Please note this article was originally written and published on our website in 2017 – we have now updated sections to reflect the current situation in 2023.
However, you look at it, Brexit (and its aftermath) will have a profound impact on every UK industry, but whether it is positive or negative will depend largely on the individual factors at play that affect every sector differently.Looking at the possible ramifications for the chilled food industry, it is apparent that these could be widely felt.
2023 Editor’s note: Now that Brexit is “complete”, there have certainly been ramifications to the food industry. It has not been as clear cut as hoped either, with definite guidelines from the Government on aspects such as food labelling delayed multiple times, and now not expected to apply until January 2024.
It seems highly likely that the process of getting goods in and out of Europe to or from the UK will take longer than at present once Brexit has been completed. This could be due to more paperwork, or more invasive procedures, but it’s likely the time spent at the border will be extended.
It might only be by a few minutes or it could be hours or days depending on helpful our European cousins want to be – on balance, we consider this to have a neutral impact as our Insulated Shipping Systems and Reflective Air Bags will keep the goods inside at their required temperature to accommodate for delays without any increase in wastage.
2023 Editor’s note: There are now border checks for foodstuffs, which vary depending on the type of food being shipped, where it is being shipped to, and who is transporting it. These do add some delays so it is imperative that chilled foodstuffs are kept at a constant temperature using food grade coolants such as ice packs and proper temperature controlled packaging systems.
For more on the current customs and border controls in place, please see:
EU drivers are heavily leaned upon in the logistics sector, which could mean that we see shortages if tighter immigration controls are introduced.
However – not all is lost. The Trailblazer apprentice scheme is just one of the ways the UK is working to invest in UK trained heavy goods vehicles drivers, which would aim to make up any deficit and also provide more employment opportunities for those with a licence.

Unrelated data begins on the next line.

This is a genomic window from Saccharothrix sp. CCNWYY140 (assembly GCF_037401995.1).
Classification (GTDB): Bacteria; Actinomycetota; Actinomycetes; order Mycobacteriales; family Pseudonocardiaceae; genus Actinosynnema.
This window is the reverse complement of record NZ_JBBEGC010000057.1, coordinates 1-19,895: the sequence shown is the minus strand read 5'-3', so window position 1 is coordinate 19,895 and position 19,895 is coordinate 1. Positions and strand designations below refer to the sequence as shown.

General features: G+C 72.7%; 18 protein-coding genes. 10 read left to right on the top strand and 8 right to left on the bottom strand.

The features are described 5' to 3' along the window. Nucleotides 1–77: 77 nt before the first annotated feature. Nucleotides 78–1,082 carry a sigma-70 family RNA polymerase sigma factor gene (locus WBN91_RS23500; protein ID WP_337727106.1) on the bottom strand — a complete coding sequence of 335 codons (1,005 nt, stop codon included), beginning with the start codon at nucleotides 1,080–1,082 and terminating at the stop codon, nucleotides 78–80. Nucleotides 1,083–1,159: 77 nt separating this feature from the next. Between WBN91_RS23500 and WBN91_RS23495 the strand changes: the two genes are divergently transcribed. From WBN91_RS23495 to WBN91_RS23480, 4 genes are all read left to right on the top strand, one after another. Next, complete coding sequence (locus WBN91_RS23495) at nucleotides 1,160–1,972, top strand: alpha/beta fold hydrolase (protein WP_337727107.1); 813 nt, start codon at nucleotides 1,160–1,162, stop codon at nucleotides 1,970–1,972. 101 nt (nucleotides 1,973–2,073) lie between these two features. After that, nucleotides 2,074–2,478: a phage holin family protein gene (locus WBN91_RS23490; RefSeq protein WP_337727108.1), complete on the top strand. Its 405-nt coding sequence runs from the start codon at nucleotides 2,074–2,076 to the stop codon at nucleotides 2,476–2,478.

2023 Editor’s note: We certainly have seen driver shortages since Brexit and also because of COVID-19 – these combined have served to create a shortage issue that has not yet fully resolved. In 2022, The Road Haulage Association reported a shortage of around 100,000 drivers although this has been seen to come down more recently to around 70,000. This is still a massive figure however, so with driver shortages an ongoing problem, there will most likely continue to be consequences of this including late deliveries, supply shortages and supply chain issues in general.
The Trailblazer Scheme, designed to recruit new drivers to the industry, is still going strong, now known as the “Large goods vehicle (LGV) driver C + E”. This is designed to train drivers for large goods vehicles with a Gross Combined Weight of over 7500kg, including Articulated and Draw Bar vehicles.
Depending on which way goods are going, this could have a very beneficial impact for UK traders. If the Euro increases in value against the Pound, which seems likely, it makes both our packaging products and our clients food products cheaper for them, so sales are likely to increase.
Conversely, tougher US dollar rates will impact oil prices, and therefore plastic and transport costs down the line – as these costs impact all countries, on balance we believe currency rates will work in the food industry’s favour.
2023 Editor’s note: Sterling has been impacted by Brexit, and COVID too. In 2021 it was reported that the pound had falled to around 15% weaker than the Euro than it had been pre the referendum in 2016.
With the current financial turmoil in the UK and 2022 being one of the most volatile years on record, we are still seeing the pound struggle to make back lost ground.
It is entirely possible that European consumers and businesses will be somewhat miffed that the UK has chosen to leave the EU, but recent events do show that we perhaps aren’t the only country unhappy with the direction the EU is taking.
Many countries are likely to hold an overall warm sentiment towards the UK’s people, in part due to our history in two World Wars but also our thriving tourism industry and our friendly (if somewhat reserved) nature, so it’s likely our leaving the EU won’t leave us looking like the bad guys to the end buyers from abroad. We think that the UK is to be admired – we are rich in culture, services, and choice, and as such can’t really be ignored on a global stage as we are a top ten global economy. This all adds up to a belief that rather than turn their backs on Made in Britain, overseas customers will be just as likely to purchase as ever, subject of course to quality being maintained and good prices.